Wednesday, July 30, 2008
the rich musk of real damn man-courage wafts to my nostrils, and i become fully erect, orienting my engorged member toward mount rushmore"As for me, I have been wearing a flag in my lapel since September 11, 2001, and with special care ever since American forces took the war to the place whence it emanated, Afghanistan. As long as brave Americans were willing to accept, if necessary, wounds or death on our behalf, I felt a duty to be faithful to them: 'This flag’s for them!' And will stay in my lapel until they are out of harm’s way." -- William Novak, The Corner.
Tuesday, July 29, 2008
the earth moved for me, tooContrary to the headlines, Los Angeles wasn't really ROCKED by an earthquake today. I would say we were "vigorously undulated," or "vibrated in slightly-more-than-mild fashion." Which is not to say that a certain tiny human wasn't ripped out of bed and rushed under the nearest doorway, while her parents screamed and caterwauled like sinners at a tent revival. We've both sat quietly through much bigger earthquakes, so, yes, babies do change everything.
Related, the dozen phone calls that followed all started the same way: "OH MY GOD, I JUST HEARD ON THE NEWS -- IS THE BABY OKAY!?!?!?"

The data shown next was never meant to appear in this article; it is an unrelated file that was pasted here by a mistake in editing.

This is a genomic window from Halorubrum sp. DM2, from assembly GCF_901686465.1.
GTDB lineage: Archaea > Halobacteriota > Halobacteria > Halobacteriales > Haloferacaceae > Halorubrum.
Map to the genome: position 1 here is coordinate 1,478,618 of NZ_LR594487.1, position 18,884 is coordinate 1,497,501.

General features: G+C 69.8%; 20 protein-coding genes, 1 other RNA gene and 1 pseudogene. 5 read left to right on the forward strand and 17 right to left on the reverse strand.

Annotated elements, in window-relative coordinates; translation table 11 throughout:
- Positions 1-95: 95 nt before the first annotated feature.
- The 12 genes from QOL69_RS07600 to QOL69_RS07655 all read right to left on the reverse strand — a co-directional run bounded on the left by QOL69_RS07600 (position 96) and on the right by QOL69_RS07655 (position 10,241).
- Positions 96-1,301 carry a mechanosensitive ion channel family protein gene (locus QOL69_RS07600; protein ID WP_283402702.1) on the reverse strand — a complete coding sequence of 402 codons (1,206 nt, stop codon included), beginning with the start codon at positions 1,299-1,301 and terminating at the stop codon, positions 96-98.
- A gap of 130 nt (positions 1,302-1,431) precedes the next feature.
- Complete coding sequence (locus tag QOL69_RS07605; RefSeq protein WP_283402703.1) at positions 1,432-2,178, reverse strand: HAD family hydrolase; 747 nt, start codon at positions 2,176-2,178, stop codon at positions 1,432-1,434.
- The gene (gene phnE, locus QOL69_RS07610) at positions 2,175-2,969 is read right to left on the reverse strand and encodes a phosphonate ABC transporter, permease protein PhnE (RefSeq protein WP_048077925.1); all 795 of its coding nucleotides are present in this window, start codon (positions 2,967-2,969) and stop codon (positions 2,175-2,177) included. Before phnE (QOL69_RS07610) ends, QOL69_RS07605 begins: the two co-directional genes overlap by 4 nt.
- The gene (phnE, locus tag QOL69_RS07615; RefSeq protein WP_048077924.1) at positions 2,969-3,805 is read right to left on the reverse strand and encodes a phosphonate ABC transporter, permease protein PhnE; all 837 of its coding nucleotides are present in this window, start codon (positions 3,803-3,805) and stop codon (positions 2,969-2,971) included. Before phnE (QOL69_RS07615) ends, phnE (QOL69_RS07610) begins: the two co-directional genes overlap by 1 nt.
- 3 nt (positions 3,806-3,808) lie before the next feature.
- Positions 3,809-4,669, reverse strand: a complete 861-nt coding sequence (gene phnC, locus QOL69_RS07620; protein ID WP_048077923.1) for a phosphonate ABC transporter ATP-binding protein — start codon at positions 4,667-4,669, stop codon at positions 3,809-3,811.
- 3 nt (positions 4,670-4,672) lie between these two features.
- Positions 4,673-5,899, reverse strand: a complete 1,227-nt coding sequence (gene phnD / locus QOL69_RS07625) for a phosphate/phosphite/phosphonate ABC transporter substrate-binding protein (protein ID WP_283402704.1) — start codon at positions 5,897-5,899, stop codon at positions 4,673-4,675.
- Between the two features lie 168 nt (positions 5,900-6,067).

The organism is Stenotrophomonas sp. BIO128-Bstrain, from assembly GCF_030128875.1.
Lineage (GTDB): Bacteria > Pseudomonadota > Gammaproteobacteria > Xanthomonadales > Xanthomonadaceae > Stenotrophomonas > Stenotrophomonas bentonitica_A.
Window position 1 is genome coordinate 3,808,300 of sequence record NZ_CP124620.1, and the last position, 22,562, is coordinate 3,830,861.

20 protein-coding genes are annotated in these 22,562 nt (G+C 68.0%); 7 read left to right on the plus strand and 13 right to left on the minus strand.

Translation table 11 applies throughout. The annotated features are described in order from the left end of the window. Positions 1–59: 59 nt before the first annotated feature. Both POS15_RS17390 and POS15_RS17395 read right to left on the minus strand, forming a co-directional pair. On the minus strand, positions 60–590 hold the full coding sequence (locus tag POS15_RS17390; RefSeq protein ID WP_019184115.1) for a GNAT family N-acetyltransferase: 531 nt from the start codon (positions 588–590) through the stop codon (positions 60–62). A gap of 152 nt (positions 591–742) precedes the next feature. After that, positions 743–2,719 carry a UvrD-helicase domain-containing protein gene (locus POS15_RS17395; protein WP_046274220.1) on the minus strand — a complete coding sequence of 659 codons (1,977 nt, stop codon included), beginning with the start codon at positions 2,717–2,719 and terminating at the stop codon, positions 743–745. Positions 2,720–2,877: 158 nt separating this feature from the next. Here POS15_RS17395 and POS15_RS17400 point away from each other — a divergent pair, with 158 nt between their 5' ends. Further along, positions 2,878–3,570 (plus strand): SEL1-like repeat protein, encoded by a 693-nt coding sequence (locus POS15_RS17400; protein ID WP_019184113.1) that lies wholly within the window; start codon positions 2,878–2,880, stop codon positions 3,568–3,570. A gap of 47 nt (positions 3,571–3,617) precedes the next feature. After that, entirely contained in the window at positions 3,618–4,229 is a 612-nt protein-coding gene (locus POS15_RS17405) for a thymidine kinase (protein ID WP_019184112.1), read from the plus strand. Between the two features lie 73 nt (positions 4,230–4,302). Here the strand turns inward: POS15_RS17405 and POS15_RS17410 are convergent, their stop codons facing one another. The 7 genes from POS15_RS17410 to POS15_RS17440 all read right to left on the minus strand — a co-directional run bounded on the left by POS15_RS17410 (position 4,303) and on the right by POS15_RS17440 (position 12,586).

And we're fine, too, yes.
Monday, July 28, 2008
gamesYou're the leader of a sizable Shiite faction in a Shiite-majority country in which Sunnis are unlikely to regain their lost power in the near term. Currently a different Shiite faction holds power, but if you can destroy that faction's hold on power, you might have a shot at running the country and profiting from control of its economic resources. The faction that holds power is a client of the foreign occupier that currently has a substantial military force in your country. Without the continued support of the foreign occupier, your competitor for power -- who keeps using his army to attack your militia -- may very well fall from power. And your followers resent the foreign occupation.
Now: The foreign occupier is having an election for head of state. One candidate says he'll keep troops in your country for a very long time. ("Make it a hundred.") The other candidate wants to leave in a little less than a year and a half. The candidate who wants to occupy your country for the long term stakes his entire claim to credibility on his support for a troop "surge" by the foreign occupier's military: Violence has declined in the country we occupy, and I supported the tactic we used to achieve that reduction in violence, so I'm the candidate with superior judgment.